creamy hummus

Creamy Hummus

The key to making really creamy hummus has not a lot to do with oil and a whole lot to do with chickpea flour!


Creamy Hummus

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There’s a certain brand of hummus that Betsy and I find particularly wonderful due to its creaminess. I’ve tried to replicate its wonderful texture and never quite gotten it right. Even the few times I’ve made hummus for Macheesmo, they’ve been good and tasty but a bit firm.

I’ve probably tried (but not posted) to make really creamy hummus about half a dozen times over the last few months and normally my attempts involve pumping it full of an increasing amount of oil. That never really worked.

Then one day, I had the sudden realization that I was thinking inside a very tiny box. That very tiny box was assuming that I had to start with chickpeas. I had this realization on the day when I made my chickpea pancakes.

You see, on the back of the chickpea flour bag, there was a recipe, in very tiny print, for hummus. And chickpea FLOUR, my friends, makes some seriously creamy hummus.

creamy hummus

Creamy Hummus

The key to making really creamy hummus has not a lot to do with oil and a whole lot to do with chickpea flour!
5 from 1 vote
Prep Time 20 mins
Cook Time 10 mins
Total Time 30 mins
Course Appetizers, Snack Time
Cuisine Mediterranean, Middle Eastern
Servings 8 Servings
Yield 4 cups



  • ¾ Cup Chickpea flour
  • Cups water
  • 3 cloves garlic
  • ¼ Cup water or stock for blending
  • ¼ Cup Tahini
  • 1 lemon juice only
  • ¼ Cup olive oil
  • Pinch of ground cumin
  • Pinch of salt and pepper
  • Dash of hot sauce


  • Start by bringing the larger amount of water to a simmer in a pan.  Slowly add in the chickpea flour, whisking the whole time.
  • Continue stirring/whisking on low until the the chickpea flour mixture is thick, about 8-10 minutes.
  • Combine chickpea paste with other ingredients except stock/water and oil and process in food processor until smooth.
  • Drizzle in oil and water/stock and continue to process until combined well and smooth.
  • Serve right away with toppings of your choice or store in a plastic container with a drizzle of olive oil on top.


Serving: 0.5cupsCalories: 306kcalCarbohydrates: 19gProtein: 8gFat: 23gSaturated Fat: 3gPolyunsaturated Fat: 6gMonounsaturated Fat: 13gSodium: 22mgPotassium: 306mgFiber: 4gSugar: 3gVitamin A: 25IUVitamin C: 16mgCalcium: 63mgIron: 2mg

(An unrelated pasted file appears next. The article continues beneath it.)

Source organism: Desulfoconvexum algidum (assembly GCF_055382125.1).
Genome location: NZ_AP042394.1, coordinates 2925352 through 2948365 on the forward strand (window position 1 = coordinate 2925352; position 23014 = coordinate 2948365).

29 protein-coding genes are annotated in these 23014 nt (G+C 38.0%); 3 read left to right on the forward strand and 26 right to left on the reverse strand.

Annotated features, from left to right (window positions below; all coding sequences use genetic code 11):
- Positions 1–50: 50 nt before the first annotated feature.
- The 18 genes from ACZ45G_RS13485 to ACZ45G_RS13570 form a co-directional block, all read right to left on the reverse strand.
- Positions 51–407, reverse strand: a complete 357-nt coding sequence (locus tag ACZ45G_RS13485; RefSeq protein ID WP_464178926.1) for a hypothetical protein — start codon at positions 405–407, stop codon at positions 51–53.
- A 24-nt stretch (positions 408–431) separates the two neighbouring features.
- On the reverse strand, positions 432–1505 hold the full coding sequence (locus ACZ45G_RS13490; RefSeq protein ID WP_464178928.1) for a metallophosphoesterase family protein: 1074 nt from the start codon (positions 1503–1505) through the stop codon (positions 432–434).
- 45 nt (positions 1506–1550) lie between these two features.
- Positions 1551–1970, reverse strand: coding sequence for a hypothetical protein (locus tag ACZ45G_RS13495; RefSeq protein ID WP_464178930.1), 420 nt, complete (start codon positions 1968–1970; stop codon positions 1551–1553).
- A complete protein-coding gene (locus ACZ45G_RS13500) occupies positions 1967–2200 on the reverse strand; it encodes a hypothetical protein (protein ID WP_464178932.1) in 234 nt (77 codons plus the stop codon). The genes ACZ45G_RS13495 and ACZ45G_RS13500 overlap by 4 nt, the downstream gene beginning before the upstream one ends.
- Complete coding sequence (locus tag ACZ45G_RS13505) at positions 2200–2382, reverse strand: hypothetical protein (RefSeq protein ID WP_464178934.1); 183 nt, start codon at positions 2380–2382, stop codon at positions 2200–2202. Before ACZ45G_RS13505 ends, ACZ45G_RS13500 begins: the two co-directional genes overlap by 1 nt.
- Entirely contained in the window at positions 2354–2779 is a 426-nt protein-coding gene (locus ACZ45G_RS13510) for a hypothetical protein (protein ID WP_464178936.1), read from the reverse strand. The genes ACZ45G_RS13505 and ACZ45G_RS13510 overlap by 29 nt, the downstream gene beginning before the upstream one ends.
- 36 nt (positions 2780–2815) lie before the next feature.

Keyword Hummus Recipes

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Of course, it makes complete sense that if you want to make something really smooth, it’ll work better if you grind it into flour before mixing it. It just honestly never crossed my mind.

Since chickpea flour has no other ingredients besides chickpeas, it’s not like you are adding a lot of stuff. It’s just a process switch that results in a much finer finished texture!

Making the hummus

Besides the special ingredient, this recipe has pretty standard hummus stuff.

Pretty basic stuff except the chickpea flour.

The thing about chickpea flour is that it can take in a lot of water. So start out by bringing the water in the recipe to a simmer in a pan and then add the flour. It’ll look like a small amount compared to the water, but it’ll swell pretty quickly.

Whisk it continuously for a few minutes until it starts to thicken. Don’t worry if it has some lumps. They will smooth out when you process it.

Keep stirring until it’s pretty thick, about 8-10 minutes over low heat should do the trick.

The key to creamy hummus.

Then mix the chickpea paste with all the other ingredients in a food processor. If you have a mini one, you can use it but you might want to process it in two batches.

Ready to whirl.

Just give this all a whirl and don’t forget to add in your oil and extra water or stock. It should be really creamy and delicious.

All blended up.

This stuff is best right away, but eating four cups of hummus is a challenge in one sitting so you’ll probably want to store some. The best way to store this stuff is to put it in a plastic container and drizzle some olive oil on top. That’ll keep it nice and moist.

It’ll keep in the fridge for a week or two without a problem.

Store with oil.

Of course, the best thing to do is to toss on a few toasted pine nuts and a bit of oil and eat it right away while it’s still kinda warm!

Or just eat it right away…

This was a great example of a time when it helps to change your frame of reference a bit. I’m not sure if this is how Sabra makes its hummus so darn creamy, but I was able to get really close to their texture by making the simple switch to chickpea flour.

You could obviously mix in any flavors that you wanted like roasted red peppers as it processes to get a flavor that you like.

If you’re a hummus eater, you have to give this a shot.

45 Responses to “Creamy Hummus” Leave a comment

  1. Whoa! This is genius; thanks for sharing! My food processor died mid-pesto the other week, but the one on our wedding registry has been purchased, so…. Less than a month to go, now, and then I'll be married AND I'll be able to make hummus again. Word.

  2. This looks incredible, and your photos are amazing! What a fabulous idea…I am off to find some chick pea flour! :-)

  3. Hey Nick – did you put pine nuts in with the other ingredients in the food processor, too, or did you just use them for garnish?